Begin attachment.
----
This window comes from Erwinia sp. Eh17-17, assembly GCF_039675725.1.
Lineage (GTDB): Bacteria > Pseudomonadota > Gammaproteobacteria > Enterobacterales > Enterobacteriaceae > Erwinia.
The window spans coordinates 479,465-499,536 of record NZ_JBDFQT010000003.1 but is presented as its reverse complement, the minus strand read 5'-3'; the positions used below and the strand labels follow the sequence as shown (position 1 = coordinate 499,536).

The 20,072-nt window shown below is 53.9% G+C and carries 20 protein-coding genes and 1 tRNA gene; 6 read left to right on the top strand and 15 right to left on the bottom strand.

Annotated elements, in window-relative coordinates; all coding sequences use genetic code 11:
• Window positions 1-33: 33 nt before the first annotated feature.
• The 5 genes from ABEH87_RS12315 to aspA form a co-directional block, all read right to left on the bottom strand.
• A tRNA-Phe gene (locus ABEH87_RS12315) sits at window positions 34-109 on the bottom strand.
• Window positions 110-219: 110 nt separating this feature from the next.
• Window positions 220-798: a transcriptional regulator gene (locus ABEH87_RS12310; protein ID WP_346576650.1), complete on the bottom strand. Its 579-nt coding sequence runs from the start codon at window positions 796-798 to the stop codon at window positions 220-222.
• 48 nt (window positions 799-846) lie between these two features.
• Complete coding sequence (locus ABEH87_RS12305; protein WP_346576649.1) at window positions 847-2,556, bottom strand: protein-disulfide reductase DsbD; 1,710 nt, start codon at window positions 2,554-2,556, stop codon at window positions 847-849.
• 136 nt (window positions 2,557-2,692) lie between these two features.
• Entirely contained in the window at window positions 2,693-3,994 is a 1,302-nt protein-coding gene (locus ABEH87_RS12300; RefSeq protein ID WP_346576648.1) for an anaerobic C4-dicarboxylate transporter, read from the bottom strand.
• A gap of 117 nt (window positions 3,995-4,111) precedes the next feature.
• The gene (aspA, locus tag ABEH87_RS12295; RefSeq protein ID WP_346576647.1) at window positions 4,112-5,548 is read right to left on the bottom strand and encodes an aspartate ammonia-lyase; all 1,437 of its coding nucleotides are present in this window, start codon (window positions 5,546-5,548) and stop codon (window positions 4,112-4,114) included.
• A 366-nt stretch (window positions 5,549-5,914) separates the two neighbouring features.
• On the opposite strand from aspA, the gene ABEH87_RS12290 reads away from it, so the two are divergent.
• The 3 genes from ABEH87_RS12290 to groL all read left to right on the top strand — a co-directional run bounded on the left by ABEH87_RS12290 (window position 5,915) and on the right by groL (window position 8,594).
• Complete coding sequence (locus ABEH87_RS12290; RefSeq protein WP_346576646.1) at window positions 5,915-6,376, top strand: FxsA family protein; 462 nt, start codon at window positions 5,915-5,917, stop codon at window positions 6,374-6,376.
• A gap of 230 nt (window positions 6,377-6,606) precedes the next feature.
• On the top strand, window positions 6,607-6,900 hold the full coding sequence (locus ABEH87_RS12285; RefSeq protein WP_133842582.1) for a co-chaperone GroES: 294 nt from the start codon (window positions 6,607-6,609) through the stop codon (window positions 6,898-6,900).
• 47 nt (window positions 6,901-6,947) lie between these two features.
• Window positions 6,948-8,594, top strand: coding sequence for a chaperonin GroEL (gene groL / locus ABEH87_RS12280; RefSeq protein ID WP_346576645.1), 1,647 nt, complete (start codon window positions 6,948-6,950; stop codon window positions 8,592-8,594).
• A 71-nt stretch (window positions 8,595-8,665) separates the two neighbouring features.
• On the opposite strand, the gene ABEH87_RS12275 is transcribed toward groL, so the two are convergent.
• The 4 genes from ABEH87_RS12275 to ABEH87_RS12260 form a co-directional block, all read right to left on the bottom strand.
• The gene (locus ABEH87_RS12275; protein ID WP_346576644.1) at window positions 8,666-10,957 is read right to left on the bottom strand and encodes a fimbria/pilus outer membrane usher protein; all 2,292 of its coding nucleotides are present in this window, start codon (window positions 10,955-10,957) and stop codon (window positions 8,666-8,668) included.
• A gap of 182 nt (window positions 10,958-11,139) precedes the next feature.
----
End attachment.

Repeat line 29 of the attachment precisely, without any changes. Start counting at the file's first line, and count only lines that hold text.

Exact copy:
• A gap of 182 nt (window positions 10,958-11,139) precedes the next feature.